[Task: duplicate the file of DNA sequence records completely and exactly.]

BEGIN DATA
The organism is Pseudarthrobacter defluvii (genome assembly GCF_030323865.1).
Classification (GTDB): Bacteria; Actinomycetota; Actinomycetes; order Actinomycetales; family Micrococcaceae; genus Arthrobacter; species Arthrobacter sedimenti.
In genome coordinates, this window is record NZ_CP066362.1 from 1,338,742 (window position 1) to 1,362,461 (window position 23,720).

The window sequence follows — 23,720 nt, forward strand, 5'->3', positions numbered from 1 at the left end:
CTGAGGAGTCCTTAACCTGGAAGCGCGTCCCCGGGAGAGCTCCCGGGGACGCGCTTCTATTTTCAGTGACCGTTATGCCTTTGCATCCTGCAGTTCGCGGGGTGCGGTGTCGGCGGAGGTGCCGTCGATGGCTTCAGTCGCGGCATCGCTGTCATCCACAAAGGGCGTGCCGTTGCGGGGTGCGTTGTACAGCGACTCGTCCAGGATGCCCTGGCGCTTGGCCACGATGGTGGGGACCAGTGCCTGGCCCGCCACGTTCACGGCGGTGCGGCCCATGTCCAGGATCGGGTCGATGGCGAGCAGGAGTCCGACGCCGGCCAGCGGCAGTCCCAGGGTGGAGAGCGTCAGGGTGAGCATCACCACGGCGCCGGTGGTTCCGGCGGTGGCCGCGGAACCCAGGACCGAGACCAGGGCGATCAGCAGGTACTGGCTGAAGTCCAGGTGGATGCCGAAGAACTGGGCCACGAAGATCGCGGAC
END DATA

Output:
The organism is Pseudarthrobacter defluvii (genome assembly GCF_030323865.1).
Classification (GTDB): Bacteria; Actinomycetota; Actinomycetes; order Actinomycetales; family Micrococcaceae; genus Arthrobacter; species Arthrobacter sedimenti.
In genome coordinates, this window is record NZ_CP066362.1 from 1,338,742 (window position 1) to 1,362,461 (window position 23,720).

The window sequence follows — 23,720 nt, forward strand, 5'->3', positions numbered from 1 at the left end:
CTGAGGAGTCCTTAACCTGGAAGCGCGTCCCCGGGAGAGCTCCCGGGGACGCGCTTCTATTTTCAGTGACCGTTATGCCTTTGCATCCTGCAGTTCGCGGGGTGCGGTGTCGGCGGAGGTGCCGTCGATGGCTTCAGTCGCGGCATCGCTGTCATCCACAAAGGGCGTGCCGTTGCGGGGTGCGTTGTACAGCGACTCGTCCAGGATGCCCTGGCGCTTGGCCACGATGGTGGGGACCAGTGCCTGGCCCGCCACGTTCACGGCGGTGCGGCCCATGTCCAGGATCGGGTCGATGGCGAGCAGGAGTCCGACGCCGGCCAGCGGCAGTCCCAGGGTGGAGAGCGTCAGGGTGAGCATCACCACGGCGCCGGTGGTTCCGGCGGTGGCCGCGGAACCCAGGACCGAGACCAGGGCGATCAGCAGGTACTGGCTGAAGTCCAGGTGGATGCCGAAGAACTGGGCCACGAAGATCGCGGAC